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Libertarianism

Libertarianism
Many countries throughout the world have libertarian parties (see list of libertarian political parties). Etymology[edit] The 17 August 1860 edition of Le Libertaire: Journal du Mouvement Social, a libertarian communist publication in New York City. Libertarian as an advocate or defender of liberty, especially in the political and social spheres, was used in the London Packet on 12 February 1796: "Lately marched out of the Prison at Bristol, 450 of the French Libertarians."[22] The word was used also in a political sense in 1802, in a short piece critiquing a poem by "the author of Gebir": The author's Latin verses, which are rather more intelligible than his English, mark him for a furious Libertarian (if we may coin such a term) and a zealous admirer of France, and her liberty, under Bonaparte; such liberty! Since the resurgence of neoliberalism in the 1970s, free-market libertarianism has spread beyond North America via think tanks and political parties,[36][37]. Philosophy[edit]

http://en.wikipedia.org/wiki/Libertarianism

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Liberalism Liberalism is a political philosophy or worldview founded on ideas of liberty and equality.[1] Liberals espouse a wide array of views depending on their understanding of these principles, but generally they support ideas such as free and fair elections, civil rights, freedom of the press, freedom of religion, free trade, and private property.[2][3][4][5][6] Etymology and definition[edit] Words such as liberal, liberty, libertarian, and libertine all trace their history to the Latin liber, which means "free".[13] One of the first recorded instances of the word liberal occurs in 1375, when it was used to describe the liberal arts in the context of an education desirable for a free-born man.[13] The word's early connection with the classical education of a medieval university soon gave way to a proliferation of different denotations and connotations.

Socialism Socialism is a social and economic system characterised by social ownership of the means of production and co-operative management of the economy,[1][2] as well as a political theory and movement that aims at the establishment of such a system.[3][4] "Social ownership" may refer to cooperative enterprises, common ownership, state ownership, citizen ownership of equity, or any combination of these.[5] There are many varieties of socialism and there is no single definition encapsulating all of them.[6] They differ in the type of social ownership they advocate, the degree to which they rely on markets or planning, how management is to be organised within productive institutions, and the role of the state in constructing socialism.[7] The socialist political movement includes a diverse array of political philosophies. Core dichotomies within the socialist movement include the distinction between reformism and revolutionary socialism and between state socialism and libertarian socialism.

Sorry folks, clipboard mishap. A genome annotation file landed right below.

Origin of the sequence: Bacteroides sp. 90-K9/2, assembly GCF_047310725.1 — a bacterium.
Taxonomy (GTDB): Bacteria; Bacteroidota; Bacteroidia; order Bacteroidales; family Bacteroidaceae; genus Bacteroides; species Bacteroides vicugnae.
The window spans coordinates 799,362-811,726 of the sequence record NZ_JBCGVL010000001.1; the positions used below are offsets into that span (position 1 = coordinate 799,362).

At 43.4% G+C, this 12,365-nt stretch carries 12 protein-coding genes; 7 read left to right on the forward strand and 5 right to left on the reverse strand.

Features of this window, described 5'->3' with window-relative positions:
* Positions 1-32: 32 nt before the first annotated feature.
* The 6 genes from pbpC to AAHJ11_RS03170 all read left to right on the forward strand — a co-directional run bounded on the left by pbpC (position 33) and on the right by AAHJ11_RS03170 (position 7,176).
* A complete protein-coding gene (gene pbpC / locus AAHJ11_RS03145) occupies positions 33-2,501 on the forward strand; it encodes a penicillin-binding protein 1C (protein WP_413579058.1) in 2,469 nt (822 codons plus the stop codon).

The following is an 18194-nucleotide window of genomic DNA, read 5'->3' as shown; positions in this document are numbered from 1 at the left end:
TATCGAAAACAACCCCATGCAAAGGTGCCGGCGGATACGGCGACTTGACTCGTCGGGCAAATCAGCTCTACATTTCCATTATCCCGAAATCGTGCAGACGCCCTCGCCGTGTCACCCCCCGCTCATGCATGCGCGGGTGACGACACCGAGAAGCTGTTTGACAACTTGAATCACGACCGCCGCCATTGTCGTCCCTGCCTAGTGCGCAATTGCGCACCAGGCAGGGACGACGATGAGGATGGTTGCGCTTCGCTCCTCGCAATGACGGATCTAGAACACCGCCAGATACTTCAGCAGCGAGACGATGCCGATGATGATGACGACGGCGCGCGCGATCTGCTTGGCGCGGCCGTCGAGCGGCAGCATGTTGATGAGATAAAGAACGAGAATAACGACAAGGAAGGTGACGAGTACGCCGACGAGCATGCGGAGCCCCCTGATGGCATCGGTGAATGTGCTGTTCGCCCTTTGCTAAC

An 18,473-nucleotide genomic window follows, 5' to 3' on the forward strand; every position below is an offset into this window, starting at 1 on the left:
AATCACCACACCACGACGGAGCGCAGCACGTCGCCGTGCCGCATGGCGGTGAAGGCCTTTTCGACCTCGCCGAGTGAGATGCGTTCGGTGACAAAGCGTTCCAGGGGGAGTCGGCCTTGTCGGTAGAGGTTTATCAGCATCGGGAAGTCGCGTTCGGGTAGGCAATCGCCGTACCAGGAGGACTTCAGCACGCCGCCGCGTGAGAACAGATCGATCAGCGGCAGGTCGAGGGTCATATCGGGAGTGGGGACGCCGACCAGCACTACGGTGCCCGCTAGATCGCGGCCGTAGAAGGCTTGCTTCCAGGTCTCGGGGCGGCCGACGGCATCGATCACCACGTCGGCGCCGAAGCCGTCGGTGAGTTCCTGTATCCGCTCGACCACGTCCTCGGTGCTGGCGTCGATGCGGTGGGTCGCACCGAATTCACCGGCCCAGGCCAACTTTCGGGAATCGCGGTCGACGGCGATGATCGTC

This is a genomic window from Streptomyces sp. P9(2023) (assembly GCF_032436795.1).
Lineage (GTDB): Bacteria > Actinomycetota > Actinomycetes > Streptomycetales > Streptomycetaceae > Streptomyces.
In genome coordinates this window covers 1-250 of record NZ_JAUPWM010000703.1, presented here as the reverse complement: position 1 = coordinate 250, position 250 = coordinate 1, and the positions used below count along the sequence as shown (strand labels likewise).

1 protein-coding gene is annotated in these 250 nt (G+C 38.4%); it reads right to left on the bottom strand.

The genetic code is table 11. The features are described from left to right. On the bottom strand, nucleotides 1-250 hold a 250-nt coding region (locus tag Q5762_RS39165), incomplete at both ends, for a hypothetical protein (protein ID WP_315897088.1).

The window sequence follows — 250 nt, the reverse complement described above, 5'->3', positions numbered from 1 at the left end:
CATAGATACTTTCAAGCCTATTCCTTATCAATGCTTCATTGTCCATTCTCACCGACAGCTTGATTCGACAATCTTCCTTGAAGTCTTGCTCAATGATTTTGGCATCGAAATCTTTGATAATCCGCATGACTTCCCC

Ayn Rand - philosopher of the Koch Brothers Literary critics received Rand's fiction with mixed reviews,[6] and academia generally ignored or rejected her philosophy, though academic interest has increased in recent decades.[7][8][9] The Objectivist movement attempts to spread her ideas, both to the public and in academic settings.[10] She has been a significant influence among libertarians and American conservatives.[11] Life[edit] Early life[edit] Rand was born Alisa Zinov'yevna Rosenbaum (Russian: Али́са Зиновьевна Розенбаум) on February 2, 1905, to a Russian Jewish bourgeois[12] family living in Saint Petersburg. She was the eldest of the three daughters of Zinovy Zakharovich Rosenbaum and his wife, Anna Borisovna (née Kaplan), largely non-observant Jews. The subsequent October Revolution and the rule of the Bolsheviks under Vladimir Lenin disrupted the life the family had previously enjoyed.

Liberal From Wikipedia, the free encyclopedia Liberal may refer to: Politics[edit] The Institute for Humane Studies The libertarian or "classical liberal" perspective is that individual well-being, prosperity, and social harmony are fostered by "as much liberty as possible" and "as little government as necessary." These ideas lead to new questions: What's possible? What's necessary? What are the practical implications and the unsolved problems? Below are a number of different takes on the libertarian political perspective from which you can deepen your understanding; also be sure to check out the videos in the sidebar. According to The Machinery of Freedom by David Friedman, Open Court Publishing Company, 1973.